RNA interference

RNAi experiments were performed by injection of double-stranded RNA (dsRNA) to adult hermaphrodites. Sense and antisense RNA were transcribed in vitro using T3 and T7 RNA polymerases (Promega), mixed, and annealed. Templates for the transcription were PCR-amplified from genomic regions and purified using QIAGEN gel extraction kit. For primers, we used the same sequences as the study of Sönnichsen et al. [34]. Synthesized dsRNA were ethanol precipitated, dissolved in water, and filtrated by TAKARA SUPREC-01. For a mock, filtrated water was used. DsRNAs were injected into gonads bilaterally, and the injected worms were incubated at 22°C. After 24–30 hours from the injection, embryos were harvested, mounted using agar pad, and imaged with DIC optics at 5-s intervals. To define cell size symmetry, we measured cell size immediately after the completion of P0 cytokinesis because contact surface was flat at that time. Because the contact surface was flat, we assumed that cell size could be estimated by cell length along the AP axis. The cell lengths along the AP axis of AB and P1 were measured respectively from DIC images that were taken immediately after the completion of P0 cytokinesis using ImageJ. If the length difference between AB and P1 was within 10%, we defined that these cells had symmetric cell size. As the criterion for flat or curved contact surface, the angle formed by one endpoint, middle point, and the other endpoint of the contact was measured. If the angle was smaller than 160°, we defined that the contact surface was curved.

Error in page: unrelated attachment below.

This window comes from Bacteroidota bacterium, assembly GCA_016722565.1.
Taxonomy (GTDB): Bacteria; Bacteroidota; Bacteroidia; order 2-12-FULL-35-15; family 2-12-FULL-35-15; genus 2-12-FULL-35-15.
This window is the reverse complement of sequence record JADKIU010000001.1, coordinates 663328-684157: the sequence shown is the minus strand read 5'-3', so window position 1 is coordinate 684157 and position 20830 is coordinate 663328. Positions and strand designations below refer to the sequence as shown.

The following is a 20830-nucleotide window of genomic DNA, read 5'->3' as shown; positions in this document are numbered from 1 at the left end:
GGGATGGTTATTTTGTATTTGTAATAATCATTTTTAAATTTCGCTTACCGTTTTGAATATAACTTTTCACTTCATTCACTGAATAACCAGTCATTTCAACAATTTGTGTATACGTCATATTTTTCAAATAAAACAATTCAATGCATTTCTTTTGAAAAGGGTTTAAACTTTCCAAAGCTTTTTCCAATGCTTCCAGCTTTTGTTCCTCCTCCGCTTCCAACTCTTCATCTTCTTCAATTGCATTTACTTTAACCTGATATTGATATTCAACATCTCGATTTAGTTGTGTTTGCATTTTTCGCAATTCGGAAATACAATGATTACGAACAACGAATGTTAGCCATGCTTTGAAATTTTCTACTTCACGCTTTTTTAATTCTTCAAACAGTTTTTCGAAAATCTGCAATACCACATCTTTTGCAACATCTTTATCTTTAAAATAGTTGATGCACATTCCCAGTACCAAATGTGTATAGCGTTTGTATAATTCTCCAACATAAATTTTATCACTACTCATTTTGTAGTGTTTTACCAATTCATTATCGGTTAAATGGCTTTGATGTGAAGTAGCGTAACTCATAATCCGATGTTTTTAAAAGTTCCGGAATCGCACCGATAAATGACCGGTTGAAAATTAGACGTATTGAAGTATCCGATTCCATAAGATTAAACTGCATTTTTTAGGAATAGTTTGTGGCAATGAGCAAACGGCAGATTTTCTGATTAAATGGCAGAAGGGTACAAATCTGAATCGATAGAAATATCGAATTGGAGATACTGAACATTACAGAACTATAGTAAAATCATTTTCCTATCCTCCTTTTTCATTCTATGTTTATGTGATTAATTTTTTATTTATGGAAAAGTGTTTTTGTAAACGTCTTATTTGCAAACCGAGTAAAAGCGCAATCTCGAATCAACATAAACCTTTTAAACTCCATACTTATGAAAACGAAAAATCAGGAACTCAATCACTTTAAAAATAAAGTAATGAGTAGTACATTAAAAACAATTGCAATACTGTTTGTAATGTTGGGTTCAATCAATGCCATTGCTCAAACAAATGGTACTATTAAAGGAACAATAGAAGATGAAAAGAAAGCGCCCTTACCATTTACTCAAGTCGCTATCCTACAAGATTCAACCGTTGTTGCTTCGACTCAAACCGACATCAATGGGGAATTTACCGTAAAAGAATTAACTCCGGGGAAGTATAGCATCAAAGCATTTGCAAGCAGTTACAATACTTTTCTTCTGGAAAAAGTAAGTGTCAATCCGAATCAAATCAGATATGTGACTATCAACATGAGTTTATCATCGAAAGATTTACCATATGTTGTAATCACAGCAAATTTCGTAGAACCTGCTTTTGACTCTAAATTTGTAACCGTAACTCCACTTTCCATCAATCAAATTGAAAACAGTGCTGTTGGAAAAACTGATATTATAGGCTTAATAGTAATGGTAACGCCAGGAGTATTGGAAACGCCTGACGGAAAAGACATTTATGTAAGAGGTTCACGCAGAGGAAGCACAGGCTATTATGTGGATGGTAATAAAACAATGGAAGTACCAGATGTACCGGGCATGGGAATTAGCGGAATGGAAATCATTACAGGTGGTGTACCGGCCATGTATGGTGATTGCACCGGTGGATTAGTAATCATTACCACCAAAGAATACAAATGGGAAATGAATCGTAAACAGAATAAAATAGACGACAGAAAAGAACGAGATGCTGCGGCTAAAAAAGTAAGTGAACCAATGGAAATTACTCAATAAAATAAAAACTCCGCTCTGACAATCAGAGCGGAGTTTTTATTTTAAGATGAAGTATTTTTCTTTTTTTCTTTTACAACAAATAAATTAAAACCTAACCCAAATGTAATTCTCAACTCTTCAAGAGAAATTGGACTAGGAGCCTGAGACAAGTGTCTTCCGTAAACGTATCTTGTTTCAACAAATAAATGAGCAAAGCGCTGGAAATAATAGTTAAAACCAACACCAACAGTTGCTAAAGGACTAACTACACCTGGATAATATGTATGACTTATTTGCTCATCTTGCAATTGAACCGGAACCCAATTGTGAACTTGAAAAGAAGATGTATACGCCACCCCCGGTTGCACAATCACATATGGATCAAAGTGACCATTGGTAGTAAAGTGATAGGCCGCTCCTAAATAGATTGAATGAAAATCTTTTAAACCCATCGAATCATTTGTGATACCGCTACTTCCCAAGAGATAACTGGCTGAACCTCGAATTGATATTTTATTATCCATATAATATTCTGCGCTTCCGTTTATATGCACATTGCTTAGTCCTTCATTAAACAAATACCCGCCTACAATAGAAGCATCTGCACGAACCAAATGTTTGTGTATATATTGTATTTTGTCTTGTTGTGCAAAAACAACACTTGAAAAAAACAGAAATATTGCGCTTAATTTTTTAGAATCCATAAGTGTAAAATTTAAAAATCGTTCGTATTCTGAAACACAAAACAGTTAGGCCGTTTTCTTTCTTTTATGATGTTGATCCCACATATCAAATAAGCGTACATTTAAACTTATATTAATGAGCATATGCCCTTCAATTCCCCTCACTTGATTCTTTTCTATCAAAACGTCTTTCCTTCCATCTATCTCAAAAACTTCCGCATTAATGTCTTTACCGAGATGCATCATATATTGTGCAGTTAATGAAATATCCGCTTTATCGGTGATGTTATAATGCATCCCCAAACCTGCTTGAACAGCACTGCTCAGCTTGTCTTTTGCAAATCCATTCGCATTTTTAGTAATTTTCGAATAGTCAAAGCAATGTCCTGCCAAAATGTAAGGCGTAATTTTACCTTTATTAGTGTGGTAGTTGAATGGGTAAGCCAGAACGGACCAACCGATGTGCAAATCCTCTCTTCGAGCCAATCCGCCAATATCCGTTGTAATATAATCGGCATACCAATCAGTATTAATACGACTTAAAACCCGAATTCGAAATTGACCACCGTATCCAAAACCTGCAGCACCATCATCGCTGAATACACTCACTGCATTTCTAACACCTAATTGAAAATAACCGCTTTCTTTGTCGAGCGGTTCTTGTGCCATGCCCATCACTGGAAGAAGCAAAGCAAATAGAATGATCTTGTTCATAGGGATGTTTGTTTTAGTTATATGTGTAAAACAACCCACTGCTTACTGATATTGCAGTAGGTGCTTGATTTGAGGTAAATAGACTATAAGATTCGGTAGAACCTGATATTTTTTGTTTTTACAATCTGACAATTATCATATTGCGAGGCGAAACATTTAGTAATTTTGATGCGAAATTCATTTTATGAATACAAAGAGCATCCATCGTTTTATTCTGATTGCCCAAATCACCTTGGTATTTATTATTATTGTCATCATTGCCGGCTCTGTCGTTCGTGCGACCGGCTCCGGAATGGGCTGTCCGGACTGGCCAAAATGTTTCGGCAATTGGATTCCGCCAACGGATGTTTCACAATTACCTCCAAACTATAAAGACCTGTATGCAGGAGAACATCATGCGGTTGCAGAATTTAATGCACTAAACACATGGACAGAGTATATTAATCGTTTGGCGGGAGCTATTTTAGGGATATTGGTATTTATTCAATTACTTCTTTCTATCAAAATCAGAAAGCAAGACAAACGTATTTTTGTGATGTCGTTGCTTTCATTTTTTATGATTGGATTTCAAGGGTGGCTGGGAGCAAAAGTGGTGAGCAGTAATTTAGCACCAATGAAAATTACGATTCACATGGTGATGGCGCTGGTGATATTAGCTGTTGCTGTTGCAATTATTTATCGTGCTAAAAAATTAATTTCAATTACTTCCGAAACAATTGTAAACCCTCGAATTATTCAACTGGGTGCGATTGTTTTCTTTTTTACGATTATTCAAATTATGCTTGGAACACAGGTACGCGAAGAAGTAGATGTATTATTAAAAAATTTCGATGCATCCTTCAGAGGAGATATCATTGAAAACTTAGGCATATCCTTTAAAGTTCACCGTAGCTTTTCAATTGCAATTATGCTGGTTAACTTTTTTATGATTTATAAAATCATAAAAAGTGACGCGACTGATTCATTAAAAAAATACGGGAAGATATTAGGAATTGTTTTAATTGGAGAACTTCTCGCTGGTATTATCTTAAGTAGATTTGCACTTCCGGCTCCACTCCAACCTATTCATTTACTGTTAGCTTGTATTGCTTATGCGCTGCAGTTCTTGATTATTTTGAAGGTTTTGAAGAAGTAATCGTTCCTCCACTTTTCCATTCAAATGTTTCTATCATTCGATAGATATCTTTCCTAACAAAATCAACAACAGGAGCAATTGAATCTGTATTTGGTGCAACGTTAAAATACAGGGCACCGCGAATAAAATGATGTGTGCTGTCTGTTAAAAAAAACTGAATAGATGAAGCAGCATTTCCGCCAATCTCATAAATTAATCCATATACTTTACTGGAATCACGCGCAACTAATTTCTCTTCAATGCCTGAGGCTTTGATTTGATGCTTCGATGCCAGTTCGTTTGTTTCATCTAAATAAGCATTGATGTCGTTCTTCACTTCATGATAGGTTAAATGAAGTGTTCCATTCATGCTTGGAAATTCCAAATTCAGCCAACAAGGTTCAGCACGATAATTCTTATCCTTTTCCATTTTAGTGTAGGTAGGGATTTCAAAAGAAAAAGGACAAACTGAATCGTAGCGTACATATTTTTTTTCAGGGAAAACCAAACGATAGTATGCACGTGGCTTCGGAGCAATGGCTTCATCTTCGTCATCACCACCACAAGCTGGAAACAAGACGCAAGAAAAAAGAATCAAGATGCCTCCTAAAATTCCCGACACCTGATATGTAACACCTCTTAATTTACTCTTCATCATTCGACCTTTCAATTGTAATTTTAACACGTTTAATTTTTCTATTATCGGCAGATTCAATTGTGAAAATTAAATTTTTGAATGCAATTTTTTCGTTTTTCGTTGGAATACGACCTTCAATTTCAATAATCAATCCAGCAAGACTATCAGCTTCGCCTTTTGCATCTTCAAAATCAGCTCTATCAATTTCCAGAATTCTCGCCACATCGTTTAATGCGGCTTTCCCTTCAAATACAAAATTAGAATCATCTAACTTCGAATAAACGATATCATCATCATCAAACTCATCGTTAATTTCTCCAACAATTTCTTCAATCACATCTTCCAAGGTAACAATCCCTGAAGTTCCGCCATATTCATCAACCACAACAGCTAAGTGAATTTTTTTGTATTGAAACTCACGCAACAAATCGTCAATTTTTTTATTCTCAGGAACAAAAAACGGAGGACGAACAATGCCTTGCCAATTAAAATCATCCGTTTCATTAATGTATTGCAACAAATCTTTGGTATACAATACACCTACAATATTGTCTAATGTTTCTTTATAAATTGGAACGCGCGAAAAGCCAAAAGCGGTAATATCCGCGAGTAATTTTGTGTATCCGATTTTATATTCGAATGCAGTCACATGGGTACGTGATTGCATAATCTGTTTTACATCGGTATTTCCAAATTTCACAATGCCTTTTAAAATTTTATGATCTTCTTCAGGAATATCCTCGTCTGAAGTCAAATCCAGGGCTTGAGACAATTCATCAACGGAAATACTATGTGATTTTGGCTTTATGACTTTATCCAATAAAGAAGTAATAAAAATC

Supporting Information

Figure S1.

A flow chart of parameter optimization. Our procedure for finding the surface tension parameters that makes the model shape most similar to the target cell shape. The input is a stack of non-time-lapse 2D images of GFP::PH embryos. Red, the eggshell; green, the plasma membranes or their computationally extracted contours; orange, the legitimate region in the search space; magenta, model surfaces; dotted, an ellipsoid of least-squares fit to the eggshell contour.